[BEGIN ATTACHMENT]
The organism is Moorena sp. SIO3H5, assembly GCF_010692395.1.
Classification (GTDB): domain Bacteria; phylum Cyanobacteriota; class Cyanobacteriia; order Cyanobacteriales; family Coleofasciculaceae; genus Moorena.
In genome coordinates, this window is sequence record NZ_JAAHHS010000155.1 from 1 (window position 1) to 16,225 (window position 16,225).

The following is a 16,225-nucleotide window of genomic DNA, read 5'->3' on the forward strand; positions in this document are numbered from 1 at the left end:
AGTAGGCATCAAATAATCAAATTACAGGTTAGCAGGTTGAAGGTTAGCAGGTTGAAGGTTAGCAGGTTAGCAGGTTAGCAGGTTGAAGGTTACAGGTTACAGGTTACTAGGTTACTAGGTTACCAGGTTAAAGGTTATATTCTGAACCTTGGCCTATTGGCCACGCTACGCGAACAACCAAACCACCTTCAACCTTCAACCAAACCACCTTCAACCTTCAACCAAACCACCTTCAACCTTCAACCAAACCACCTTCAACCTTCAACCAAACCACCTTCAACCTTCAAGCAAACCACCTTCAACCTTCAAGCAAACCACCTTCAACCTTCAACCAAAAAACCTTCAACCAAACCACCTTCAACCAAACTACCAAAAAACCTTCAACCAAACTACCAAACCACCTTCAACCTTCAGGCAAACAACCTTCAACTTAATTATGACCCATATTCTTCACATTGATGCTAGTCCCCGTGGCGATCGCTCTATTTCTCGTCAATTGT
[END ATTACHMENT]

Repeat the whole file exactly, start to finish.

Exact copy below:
The organism is Moorena sp. SIO3H5, assembly GCF_010692395.1.
Classification (GTDB): domain Bacteria; phylum Cyanobacteriota; class Cyanobacteriia; order Cyanobacteriales; family Coleofasciculaceae; genus Moorena.
In genome coordinates, this window is sequence record NZ_JAAHHS010000155.1 from 1 (window position 1) to 16,225 (window position 16,225).

The following is a 16,225-nucleotide window of genomic DNA, read 5'->3' on the forward strand; positions in this document are numbered from 1 at the left end:
AGTAGGCATCAAATAATCAAATTACAGGTTAGCAGGTTGAAGGTTAGCAGGTTGAAGGTTAGCAGGTTAGCAGGTTAGCAGGTTGAAGGTTACAGGTTACAGGTTACTAGGTTACTAGGTTACCAGGTTAAAGGTTATATTCTGAACCTTGGCCTATTGGCCACGCTACGCGAACAACCAAACCACCTTCAACCTTCAACCAAACCACCTTCAACCTTCAACCAAACCACCTTCAACCTTCAACCAAACCACCTTCAACCTTCAACCAAACCACCTTCAACCTTCAAGCAAACCACCTTCAACCTTCAAGCAAACCACCTTCAACCTTCAACCAAAAAACCTTCAACCAAACCACCTTCAACCAAACTACCAAAAAACCTTCAACCAAACTACCAAACCACCTTCAACCTTCAGGCAAACAACCTTCAACTTAATTATGACCCATATTCTTCACATTGATGCTAGTCCCCGTGGCGATCGCTCTATTTCTCGTCAATTGT